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Historical Weather Data Rescue: Baseline for Transformative Action

By Joan O’Brien

When nations consider the potential risk of extreme climate events within their boundaries, vulnerability and exposure to disasters are factors that must be included in order to develop disaster risk management programs and adaptation plans. The International Environmental Data Rescue Organization (IEDRO) strives to help nations use data rescue to enhance their adaptive capacity.

historical_1Weather data rescue provides an early foundation for life-saving decisions. When digitized, historic weather data opens up a more comprehensive view of precipitation, flood, drought and temperature patterns. Surface and upper air measurements are low-cost tools that can reveal weather trends, which can then be used by decision-makers as part of a national preemptive disaster risk management program.

Disaster risk reduction can include community planning, evacuation and relief efforts, development of agricultural planting and storage habits, prevention of insect-borne disease and improved codes for construction.

What we do not know can hurt us. Historical data improves predictions. There are boxes of unanalyzed essential weather data eroding in warehouses (residing mostly in developing nations)–data that could fine-tune predictions and thus save property and lives. When communities struggle to cope with disaster, especially multiple disasters compounded over the years, a nation’s ability to sustain life and livelihood erodes. Historic weather data allows us to redefine expectations based on better knowledge of the past.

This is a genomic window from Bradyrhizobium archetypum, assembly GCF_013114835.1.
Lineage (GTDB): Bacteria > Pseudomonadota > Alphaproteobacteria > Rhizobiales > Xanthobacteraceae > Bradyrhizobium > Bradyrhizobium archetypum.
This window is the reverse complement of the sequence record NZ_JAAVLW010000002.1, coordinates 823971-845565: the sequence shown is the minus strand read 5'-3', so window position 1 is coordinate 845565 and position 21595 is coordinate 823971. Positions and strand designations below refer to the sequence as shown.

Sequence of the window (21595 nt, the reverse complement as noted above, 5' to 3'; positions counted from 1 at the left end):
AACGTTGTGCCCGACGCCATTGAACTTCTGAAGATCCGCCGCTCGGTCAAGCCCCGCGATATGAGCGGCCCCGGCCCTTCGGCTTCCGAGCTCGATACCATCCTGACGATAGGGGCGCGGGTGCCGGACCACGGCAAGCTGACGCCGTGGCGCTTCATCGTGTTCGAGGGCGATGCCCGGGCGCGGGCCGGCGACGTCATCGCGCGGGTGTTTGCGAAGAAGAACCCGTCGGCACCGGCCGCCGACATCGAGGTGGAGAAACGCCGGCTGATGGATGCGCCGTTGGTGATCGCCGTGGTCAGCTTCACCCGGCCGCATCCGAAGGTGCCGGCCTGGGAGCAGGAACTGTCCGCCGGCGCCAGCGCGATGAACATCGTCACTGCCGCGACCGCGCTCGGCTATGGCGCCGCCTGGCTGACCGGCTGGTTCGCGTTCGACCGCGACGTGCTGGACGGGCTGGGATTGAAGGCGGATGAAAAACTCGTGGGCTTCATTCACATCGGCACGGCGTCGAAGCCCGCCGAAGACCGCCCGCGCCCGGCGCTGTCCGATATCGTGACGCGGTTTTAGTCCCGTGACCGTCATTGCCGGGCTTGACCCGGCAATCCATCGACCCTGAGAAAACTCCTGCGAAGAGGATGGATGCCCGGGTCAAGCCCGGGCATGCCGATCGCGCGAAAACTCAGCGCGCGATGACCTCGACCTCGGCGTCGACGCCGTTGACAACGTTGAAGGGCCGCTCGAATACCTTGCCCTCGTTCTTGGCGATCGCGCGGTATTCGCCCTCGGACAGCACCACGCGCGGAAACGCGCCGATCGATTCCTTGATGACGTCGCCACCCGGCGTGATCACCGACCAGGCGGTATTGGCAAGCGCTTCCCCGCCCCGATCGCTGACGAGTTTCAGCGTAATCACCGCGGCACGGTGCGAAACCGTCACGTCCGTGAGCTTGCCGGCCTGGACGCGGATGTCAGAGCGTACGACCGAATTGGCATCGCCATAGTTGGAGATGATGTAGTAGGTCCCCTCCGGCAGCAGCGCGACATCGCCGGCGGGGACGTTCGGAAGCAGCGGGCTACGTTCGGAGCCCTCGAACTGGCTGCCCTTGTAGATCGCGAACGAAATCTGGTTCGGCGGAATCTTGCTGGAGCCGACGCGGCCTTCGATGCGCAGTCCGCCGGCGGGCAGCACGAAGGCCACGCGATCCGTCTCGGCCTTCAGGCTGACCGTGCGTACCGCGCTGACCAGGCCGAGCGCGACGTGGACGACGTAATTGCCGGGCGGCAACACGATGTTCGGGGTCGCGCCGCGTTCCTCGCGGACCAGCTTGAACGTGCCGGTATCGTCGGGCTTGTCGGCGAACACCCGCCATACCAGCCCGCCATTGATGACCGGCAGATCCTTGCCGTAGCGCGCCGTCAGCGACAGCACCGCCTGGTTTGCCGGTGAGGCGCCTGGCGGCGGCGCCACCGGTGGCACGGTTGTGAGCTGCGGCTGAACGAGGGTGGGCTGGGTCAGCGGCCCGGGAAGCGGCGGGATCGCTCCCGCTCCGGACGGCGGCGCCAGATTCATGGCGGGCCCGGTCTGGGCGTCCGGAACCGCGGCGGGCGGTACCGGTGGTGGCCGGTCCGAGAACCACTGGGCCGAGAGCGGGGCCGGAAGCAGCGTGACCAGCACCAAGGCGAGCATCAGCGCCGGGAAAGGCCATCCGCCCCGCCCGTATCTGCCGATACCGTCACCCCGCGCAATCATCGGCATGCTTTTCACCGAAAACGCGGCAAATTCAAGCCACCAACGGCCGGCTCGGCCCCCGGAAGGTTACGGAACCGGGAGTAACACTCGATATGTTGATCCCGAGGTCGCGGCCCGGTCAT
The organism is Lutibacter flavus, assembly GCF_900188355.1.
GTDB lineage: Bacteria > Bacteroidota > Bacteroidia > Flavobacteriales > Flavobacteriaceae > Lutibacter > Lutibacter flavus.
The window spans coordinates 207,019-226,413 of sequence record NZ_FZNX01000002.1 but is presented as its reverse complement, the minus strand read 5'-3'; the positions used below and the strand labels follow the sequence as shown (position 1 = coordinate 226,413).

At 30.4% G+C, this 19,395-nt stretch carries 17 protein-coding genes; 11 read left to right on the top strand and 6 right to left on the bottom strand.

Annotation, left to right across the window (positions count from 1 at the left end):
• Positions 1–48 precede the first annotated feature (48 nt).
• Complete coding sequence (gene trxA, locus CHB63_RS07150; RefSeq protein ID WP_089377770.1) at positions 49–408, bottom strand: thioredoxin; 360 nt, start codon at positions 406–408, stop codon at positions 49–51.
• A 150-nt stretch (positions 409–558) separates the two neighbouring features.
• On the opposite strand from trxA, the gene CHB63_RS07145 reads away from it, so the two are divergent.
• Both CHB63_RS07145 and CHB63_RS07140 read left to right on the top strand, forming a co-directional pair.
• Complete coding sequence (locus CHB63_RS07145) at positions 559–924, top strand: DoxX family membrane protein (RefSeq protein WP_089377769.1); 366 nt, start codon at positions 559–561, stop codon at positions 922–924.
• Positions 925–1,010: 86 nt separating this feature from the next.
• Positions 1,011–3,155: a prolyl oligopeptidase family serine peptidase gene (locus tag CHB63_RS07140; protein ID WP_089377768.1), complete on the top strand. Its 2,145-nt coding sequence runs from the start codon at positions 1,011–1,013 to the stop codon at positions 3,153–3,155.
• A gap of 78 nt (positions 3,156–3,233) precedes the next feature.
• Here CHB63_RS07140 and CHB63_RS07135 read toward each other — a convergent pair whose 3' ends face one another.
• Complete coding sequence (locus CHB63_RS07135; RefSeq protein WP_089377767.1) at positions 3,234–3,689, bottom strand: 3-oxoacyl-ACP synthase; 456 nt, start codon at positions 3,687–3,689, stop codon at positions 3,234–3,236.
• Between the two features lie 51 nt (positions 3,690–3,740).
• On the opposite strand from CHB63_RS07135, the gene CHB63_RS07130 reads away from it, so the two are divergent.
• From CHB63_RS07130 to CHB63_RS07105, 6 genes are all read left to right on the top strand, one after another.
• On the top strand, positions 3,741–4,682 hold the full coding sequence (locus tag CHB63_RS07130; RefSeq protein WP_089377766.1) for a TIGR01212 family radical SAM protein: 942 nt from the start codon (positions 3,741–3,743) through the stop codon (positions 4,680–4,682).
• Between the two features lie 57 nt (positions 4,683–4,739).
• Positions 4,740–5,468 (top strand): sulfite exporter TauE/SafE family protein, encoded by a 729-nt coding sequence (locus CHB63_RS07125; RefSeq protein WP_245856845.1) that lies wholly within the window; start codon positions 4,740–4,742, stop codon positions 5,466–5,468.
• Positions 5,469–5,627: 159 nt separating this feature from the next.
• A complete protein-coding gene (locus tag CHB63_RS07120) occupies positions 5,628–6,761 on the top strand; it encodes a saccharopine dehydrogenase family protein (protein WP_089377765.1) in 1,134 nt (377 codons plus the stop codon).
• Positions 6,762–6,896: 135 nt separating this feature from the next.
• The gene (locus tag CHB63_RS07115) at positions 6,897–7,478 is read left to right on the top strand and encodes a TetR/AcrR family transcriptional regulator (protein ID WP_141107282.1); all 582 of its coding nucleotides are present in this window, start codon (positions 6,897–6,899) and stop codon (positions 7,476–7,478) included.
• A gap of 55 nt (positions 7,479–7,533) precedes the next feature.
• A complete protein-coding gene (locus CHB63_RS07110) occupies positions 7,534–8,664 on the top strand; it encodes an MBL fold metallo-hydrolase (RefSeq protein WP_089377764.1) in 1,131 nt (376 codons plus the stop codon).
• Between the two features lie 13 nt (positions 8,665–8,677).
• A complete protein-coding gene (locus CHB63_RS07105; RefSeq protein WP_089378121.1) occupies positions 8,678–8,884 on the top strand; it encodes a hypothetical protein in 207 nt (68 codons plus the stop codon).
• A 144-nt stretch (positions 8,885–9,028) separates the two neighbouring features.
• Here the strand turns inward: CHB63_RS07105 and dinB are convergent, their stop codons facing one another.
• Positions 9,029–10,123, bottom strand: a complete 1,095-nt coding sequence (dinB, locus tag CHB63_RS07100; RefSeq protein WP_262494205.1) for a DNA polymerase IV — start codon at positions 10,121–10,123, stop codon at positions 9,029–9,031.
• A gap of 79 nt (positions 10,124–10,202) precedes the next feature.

historical_2The rescue and digitization of historical climate data offers a low-cost opportunity for weather risk-reduction to meteorological societies, especially in developing countries. Data rescue partnerships can lead to transformative change for a nation.

The challenge is to scan historical weather records and digitize the data they contain before the paper deteriorates or is discarded. The need is enormous. For example, right now El Salvador has over 300,000 paper records to scan and digitize.

IEDRO is dedicated to training on-site workers from impoverished countries worldwide where historical records are stored. Trainees learn to image data using either a scanner or camera, as well as to digitize the data using the Strip Chart Digitization software program developed by IEDRO’s Dr. Ed Root. Once a nation’s weather data is digitized, IEDRO’s Value-Added program trains governmental officials and interested groups (especially farms) in data analysis with free, user-friendly tools.

IEDRO’s fifteen global projects have preserved climate records that otherwise would have been lost forever. Our most recent efforts have been made with SESNAMHI, Bolivia’s meteorological service. We have sent two teams who have provided equipment and training to the country’s meteorological staff. It is our hope to bring extensive data from 40 weather stations online, after which we will send scientists to educate local stakeholders in easy-to-use, inexpensive methods of data analysis. In this way, we save data and save lives.



D. Qin, et. al. (eds.)]. IPCC, 2012: Managing the Risks of Extreme Events and Disasters to Advance Climate Change Adaptation. A Special Report of Working Groups I and II of the Intergovernmental Panel on Climate Change, Cambridge University Press, Cambridge, UK, & New York, NY. Retrieved from: .


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